Following the resignation of Lord Geidt as the Independent Adviser on Ministers’ Interests, it has been suggested that there may be no need for this role, or that the administration of the Ministerial Code could be handled differently.
This may be driven by concerns about the difficulty of finding a successor for this sensitive and important role, but removing this independent voice on standards issues at the heart of government would risk further damage to public perceptions of standards.
Since 2006, there has been an Independent Adviser on Ministers’ Interests to give confidential advice on request from Ministers; to conduct investigations at the request of the Prime Minister; and to provide advice on the registration of Ministers’ private financial interests.
The role was first recommended by our predecessors on the Committee after they heard evidence about the undesirability of investigations under the Ministerial Code being carried out by either the Cabinet Secretary or individuals appointed to investigate allegations on an ad hoc basis. The government accepted this recommendation recognising the need for Ministers to have advice on compliance with relevant sections of the Code.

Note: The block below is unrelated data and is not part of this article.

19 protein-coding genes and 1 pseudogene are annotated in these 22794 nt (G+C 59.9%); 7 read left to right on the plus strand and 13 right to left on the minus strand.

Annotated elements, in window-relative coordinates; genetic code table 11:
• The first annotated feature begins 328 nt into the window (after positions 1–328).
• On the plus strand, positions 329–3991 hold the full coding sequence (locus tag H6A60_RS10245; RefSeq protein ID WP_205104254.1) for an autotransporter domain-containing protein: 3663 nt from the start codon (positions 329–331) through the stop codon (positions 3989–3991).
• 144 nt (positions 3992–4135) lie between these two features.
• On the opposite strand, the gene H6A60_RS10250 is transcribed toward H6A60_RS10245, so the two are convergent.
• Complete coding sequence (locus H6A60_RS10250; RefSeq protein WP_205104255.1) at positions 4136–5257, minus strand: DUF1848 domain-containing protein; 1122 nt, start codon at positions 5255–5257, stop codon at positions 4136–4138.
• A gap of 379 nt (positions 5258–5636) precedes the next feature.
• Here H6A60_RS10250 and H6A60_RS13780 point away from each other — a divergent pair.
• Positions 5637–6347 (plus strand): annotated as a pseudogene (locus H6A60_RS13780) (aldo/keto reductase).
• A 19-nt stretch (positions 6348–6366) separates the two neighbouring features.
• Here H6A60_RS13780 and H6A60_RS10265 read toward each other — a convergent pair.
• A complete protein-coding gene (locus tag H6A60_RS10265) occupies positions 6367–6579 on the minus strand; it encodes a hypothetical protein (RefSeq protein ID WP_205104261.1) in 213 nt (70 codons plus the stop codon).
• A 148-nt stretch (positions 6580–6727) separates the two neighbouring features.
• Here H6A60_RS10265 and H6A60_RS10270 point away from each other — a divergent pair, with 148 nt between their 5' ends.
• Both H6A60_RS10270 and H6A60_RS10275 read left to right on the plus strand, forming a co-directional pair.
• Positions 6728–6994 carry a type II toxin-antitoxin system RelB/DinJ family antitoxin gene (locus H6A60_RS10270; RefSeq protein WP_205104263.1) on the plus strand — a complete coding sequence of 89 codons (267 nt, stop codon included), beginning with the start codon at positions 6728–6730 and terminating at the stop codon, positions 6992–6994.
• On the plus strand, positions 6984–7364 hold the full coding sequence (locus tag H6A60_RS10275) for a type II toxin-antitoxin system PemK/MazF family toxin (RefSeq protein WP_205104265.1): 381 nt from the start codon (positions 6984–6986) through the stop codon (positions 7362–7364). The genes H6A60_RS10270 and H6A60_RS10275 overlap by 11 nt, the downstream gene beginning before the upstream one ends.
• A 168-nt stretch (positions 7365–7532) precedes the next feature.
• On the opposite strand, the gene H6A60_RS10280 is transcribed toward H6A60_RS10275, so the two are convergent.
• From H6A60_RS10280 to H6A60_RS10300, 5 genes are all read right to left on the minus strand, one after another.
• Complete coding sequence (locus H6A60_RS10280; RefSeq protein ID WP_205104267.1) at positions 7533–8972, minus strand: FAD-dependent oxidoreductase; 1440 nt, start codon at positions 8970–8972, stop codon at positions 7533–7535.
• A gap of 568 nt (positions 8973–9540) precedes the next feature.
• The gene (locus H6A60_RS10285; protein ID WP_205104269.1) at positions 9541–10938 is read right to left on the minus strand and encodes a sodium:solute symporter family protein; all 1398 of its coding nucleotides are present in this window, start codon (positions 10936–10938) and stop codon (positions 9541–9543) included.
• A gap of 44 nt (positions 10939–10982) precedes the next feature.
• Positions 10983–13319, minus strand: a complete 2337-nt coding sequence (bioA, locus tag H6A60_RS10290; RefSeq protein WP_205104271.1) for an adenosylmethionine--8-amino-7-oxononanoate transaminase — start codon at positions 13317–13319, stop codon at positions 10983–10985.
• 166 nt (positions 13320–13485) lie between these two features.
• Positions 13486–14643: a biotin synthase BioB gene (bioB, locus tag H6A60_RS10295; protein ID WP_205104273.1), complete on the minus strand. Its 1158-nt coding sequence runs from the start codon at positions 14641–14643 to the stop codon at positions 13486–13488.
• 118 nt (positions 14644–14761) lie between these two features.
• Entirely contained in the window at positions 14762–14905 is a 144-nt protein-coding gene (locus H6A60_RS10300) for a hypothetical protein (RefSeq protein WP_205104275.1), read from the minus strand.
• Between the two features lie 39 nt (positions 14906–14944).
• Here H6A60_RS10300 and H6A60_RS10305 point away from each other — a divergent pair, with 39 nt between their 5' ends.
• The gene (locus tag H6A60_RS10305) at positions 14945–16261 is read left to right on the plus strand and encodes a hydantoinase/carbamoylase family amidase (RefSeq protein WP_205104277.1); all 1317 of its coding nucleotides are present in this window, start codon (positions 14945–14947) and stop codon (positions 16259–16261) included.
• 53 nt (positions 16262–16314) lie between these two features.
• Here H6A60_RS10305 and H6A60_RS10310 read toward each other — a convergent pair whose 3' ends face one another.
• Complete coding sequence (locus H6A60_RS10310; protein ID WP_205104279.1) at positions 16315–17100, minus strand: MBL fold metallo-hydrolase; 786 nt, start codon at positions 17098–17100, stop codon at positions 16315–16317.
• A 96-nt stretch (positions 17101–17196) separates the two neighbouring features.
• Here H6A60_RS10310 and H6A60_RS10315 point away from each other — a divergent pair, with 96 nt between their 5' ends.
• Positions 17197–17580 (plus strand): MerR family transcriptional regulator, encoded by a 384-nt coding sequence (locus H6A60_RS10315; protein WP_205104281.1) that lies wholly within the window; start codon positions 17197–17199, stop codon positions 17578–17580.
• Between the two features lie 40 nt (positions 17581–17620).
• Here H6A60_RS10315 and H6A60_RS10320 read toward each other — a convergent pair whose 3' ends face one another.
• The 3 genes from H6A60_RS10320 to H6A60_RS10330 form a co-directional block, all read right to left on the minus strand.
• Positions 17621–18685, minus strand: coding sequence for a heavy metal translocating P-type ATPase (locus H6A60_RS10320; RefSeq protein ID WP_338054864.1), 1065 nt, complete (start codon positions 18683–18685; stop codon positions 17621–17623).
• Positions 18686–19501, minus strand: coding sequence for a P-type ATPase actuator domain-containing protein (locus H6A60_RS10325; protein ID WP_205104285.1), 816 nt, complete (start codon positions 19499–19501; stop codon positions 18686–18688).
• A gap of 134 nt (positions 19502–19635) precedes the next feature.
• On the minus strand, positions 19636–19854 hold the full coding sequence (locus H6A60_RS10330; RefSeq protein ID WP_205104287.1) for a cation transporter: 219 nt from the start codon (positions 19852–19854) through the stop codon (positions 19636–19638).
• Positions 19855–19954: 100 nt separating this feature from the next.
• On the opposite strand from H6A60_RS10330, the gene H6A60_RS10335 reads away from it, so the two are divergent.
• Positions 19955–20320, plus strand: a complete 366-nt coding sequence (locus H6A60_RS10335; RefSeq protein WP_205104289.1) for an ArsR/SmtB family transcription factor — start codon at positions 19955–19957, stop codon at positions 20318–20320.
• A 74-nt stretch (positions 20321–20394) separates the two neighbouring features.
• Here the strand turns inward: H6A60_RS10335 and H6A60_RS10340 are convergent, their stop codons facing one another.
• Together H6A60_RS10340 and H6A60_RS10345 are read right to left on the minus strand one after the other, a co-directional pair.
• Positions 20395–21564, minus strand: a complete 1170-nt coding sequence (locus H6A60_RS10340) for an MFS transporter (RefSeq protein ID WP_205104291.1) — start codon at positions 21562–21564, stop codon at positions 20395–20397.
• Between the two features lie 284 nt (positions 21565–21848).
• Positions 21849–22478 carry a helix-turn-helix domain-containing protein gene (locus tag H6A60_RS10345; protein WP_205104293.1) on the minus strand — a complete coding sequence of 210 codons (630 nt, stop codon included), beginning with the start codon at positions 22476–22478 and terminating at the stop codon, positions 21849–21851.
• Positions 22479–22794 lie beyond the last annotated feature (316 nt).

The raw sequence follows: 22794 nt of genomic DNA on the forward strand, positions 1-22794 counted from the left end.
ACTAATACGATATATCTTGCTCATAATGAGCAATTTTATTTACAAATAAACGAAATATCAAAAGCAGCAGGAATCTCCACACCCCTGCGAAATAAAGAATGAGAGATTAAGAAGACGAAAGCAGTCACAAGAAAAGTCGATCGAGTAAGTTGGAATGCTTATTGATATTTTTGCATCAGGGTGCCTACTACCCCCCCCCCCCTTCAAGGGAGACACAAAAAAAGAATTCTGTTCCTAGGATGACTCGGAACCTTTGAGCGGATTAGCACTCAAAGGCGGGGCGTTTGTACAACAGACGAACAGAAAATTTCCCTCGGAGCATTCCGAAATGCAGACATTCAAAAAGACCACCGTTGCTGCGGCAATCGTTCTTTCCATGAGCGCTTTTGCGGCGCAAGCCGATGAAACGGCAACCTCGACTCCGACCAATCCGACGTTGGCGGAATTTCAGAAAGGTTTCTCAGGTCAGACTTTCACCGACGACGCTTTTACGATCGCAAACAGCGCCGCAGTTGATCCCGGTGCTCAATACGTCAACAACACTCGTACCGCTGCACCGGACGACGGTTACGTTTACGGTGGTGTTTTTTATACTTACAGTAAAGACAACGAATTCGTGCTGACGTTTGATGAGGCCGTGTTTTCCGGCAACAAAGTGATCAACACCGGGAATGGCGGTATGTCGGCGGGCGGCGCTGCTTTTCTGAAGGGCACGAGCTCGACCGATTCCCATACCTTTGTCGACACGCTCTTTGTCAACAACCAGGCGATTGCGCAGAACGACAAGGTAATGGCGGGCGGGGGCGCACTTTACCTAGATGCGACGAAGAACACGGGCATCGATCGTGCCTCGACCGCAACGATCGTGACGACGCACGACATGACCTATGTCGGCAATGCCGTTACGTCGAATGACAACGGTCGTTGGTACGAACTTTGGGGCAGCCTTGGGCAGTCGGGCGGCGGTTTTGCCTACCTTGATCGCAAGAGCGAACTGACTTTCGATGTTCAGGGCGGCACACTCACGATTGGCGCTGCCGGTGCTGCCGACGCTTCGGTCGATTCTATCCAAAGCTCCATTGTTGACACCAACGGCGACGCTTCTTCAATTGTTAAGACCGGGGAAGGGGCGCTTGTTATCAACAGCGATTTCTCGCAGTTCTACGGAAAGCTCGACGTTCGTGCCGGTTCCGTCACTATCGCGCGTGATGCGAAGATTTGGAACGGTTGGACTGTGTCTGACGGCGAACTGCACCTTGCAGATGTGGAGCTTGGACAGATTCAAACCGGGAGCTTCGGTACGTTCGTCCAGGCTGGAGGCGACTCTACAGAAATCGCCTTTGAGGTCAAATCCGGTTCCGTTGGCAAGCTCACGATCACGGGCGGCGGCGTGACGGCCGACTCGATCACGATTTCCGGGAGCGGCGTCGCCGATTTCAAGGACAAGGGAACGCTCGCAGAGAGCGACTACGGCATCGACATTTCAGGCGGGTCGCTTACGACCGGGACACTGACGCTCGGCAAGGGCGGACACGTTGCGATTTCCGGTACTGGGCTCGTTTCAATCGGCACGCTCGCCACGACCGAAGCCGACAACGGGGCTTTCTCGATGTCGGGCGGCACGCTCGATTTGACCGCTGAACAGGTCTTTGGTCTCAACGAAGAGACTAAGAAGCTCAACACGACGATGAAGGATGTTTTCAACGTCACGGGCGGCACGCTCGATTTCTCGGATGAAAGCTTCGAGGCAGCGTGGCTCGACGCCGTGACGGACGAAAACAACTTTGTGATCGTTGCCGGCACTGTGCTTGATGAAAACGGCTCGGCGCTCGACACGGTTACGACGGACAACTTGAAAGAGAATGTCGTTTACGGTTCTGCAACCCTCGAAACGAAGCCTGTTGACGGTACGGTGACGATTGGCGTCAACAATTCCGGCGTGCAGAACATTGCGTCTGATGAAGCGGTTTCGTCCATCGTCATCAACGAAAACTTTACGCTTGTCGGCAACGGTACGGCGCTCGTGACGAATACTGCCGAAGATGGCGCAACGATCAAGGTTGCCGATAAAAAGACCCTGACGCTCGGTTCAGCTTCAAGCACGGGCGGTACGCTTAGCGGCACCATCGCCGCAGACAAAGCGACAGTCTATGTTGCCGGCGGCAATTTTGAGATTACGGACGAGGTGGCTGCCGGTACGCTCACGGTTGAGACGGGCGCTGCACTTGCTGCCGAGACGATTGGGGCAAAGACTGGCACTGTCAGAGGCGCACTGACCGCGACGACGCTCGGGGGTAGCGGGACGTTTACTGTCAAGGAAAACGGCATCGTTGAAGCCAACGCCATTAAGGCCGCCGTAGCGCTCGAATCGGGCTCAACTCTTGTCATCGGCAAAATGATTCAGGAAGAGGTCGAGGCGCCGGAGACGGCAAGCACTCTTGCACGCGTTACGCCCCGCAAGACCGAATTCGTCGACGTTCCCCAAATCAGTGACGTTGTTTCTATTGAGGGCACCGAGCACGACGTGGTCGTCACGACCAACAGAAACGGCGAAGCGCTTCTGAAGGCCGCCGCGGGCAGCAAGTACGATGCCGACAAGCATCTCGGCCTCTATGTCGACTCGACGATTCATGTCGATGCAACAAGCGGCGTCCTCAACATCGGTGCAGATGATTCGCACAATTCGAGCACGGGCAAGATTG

The Committee has long called for the Independent Adviser’s role to live up to its name – most recently, in our Upholding Standards in Public Life report, we recommended the Adviser be appointed through an open process with the power to initiate his or her own investigations and with the authority to determine breaches of the Ministerial Code. At present, only the Prime Minister can determine whether a breach has occurred, a situation that has led to recent problems and the resignation of the previous adviser, Sir Alex Allen.
At a time of heightened concern about standards in public life, any change to the oversight of Ministerial behaviour must be stronger, not weaker, than we have now. And there should be an Independent Adviser in place while any such proposals are developed, someone with sufficient independence and integrity to provide Ministers with advice on the administration of the Ministerial Code and on upholding the Nolan Principles. Anything less would be a backward step.